Legal Question in Criminal Law in California

In california i was charged with a felony, which is grand theft, and i missed multiple court dates and now there is a bench warrant out for my arrest. It is nearing a year since i was charged and i was wondering how i can go about this now that im living out of state. I am willing to accept a deal they had originally gave me which is a one-year probation term in return for a misdemeanor charge. I do not want a felony on my record and I want this all behind me. What are my possible routes to take?

Asked on 6/10/13, 1:09 pm

3 Answers from Attorneys

Terry A. Nelson Nelson & Lawless
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That deal is off the table. Once you handle the warrant, you can then try to negotiate a new deal.

To handle a warrant, you must turn yourself in to the issuing court, with or without an attorney. On felony charges, the defendant must be personally present at every court hearing and appearance. You’ll try to negotiate a recall of the warrant[s] and seek bail reduction or OR release. You’ll try to negotiate a plea bargain on any ‘Failure to Appear’ charge or probation violation that caused the warrant. You’ll try to negotiate a plea bargain or take to trial the outstanding charge that caused the warrant. Turning yourself in voluntarily will result in a better outcome than being brought in chains to court after arrest on the warrant. That can happen if you come in contact with law enforcement or customs anywhere in the country. Effective plea-bargaining by your attorney, using whatever legal defenses, facts and sympathies there may be, could possibly keep you out of jail/prison, or at least dramatically reduce it, and may enable you to get your probation and programs reinstated. Unless you're competent to effectively represent yourself in court against a professional prosecutor trying to put you in jail, most people hire an attorney who can. If serious about hiring counsel to help in this, feel free to contact me.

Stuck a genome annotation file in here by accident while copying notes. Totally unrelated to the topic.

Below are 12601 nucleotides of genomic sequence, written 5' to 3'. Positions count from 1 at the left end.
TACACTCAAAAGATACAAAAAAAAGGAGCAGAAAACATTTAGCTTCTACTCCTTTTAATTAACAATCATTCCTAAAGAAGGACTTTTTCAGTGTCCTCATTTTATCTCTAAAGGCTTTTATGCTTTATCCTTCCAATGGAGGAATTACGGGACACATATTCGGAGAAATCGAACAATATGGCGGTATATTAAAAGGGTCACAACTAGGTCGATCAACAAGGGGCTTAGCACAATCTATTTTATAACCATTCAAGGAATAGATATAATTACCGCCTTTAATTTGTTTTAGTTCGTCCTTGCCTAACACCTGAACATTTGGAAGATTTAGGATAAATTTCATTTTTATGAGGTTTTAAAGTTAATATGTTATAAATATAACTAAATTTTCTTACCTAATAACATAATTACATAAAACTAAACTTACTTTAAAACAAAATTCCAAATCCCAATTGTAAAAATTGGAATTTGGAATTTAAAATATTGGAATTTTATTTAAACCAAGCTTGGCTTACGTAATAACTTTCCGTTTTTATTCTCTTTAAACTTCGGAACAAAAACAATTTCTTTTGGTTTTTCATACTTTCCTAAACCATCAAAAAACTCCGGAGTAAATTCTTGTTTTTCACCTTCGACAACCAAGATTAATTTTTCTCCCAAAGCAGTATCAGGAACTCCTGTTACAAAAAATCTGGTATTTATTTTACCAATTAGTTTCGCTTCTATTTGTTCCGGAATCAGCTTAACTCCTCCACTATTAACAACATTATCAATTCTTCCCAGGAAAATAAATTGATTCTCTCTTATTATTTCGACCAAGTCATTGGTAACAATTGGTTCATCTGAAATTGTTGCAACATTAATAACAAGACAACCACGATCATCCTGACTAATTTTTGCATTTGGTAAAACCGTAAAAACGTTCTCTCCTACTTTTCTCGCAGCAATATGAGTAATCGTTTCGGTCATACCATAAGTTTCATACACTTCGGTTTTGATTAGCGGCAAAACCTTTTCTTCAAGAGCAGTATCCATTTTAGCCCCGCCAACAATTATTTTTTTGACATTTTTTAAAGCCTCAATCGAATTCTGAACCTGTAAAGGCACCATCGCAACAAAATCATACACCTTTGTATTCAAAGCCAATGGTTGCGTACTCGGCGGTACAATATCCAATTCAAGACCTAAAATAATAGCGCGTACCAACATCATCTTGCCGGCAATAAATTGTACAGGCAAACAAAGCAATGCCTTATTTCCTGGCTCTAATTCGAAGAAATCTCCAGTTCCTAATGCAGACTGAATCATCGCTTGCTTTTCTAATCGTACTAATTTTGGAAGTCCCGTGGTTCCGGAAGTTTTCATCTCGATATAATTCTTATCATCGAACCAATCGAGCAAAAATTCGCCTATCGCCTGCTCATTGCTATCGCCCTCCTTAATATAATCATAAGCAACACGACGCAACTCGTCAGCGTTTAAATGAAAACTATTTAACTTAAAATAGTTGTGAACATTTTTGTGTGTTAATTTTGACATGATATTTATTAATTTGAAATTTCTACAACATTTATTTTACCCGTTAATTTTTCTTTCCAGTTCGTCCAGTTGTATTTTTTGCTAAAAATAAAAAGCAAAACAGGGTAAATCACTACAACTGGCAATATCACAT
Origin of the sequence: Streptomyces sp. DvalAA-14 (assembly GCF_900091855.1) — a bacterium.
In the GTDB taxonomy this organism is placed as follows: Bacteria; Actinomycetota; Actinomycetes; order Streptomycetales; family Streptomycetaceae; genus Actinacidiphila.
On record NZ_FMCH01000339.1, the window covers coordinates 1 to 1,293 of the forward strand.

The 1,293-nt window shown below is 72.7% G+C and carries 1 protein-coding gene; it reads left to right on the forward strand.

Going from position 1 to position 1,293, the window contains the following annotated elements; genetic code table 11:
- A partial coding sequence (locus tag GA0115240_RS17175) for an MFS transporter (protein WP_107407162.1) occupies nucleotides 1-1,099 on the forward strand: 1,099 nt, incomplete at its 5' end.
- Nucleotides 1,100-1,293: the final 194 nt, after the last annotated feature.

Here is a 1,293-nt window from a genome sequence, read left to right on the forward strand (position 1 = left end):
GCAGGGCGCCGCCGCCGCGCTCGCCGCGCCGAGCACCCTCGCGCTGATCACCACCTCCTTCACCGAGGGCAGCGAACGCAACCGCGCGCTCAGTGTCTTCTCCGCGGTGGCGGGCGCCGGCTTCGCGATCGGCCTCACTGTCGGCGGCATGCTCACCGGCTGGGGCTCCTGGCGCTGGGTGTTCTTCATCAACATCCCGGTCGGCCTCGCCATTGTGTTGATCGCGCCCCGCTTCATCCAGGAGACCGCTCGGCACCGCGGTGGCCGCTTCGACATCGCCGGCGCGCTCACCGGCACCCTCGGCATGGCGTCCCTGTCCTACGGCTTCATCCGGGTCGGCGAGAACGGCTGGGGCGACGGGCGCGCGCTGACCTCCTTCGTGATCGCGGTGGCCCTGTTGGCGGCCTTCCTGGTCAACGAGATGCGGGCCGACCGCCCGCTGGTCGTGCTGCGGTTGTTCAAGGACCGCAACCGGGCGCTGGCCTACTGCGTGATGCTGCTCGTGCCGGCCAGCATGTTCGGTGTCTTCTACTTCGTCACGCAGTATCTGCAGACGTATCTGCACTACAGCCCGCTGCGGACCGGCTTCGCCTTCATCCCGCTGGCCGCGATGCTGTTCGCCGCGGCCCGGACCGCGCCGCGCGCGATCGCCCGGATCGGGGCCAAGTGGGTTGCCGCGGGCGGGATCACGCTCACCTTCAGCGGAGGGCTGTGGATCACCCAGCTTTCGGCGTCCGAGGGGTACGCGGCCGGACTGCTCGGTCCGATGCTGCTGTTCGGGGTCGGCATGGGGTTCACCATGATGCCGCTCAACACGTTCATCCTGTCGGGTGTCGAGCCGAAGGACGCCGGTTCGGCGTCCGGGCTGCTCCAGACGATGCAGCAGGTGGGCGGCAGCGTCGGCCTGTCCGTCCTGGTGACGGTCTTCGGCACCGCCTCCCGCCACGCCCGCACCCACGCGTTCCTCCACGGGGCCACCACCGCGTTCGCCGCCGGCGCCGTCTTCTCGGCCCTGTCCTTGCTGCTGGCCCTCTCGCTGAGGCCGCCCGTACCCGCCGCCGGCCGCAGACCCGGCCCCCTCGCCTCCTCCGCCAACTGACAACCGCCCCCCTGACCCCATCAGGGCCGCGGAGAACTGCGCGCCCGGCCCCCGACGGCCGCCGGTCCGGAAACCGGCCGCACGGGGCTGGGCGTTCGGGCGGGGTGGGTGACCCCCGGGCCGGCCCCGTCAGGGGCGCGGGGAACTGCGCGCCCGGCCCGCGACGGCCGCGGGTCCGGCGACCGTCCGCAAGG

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Answered on 6/10/13, 2:23 pm
John Laurie Gertz and Laurie
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You need to talk to an attorney and arrange for you to turn yourself in. In many cases you can work something out in advance so you will know what the deal is. I may depend upon the reason why you did not appear in the first place.

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Answered on 6/10/13, 4:44 pm
Zadik Shapiro Law Offices of C. Zadik Shapiro
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Your best bet is to hire an attorney and have that attorney negotiate your surrender. You should have the attorney review your file and help you decide the best way to either fight the case or negotiate a deal. If you have any questions you may call me at 415-336-7534.

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Answered on 6/10/13, 8:58 pm

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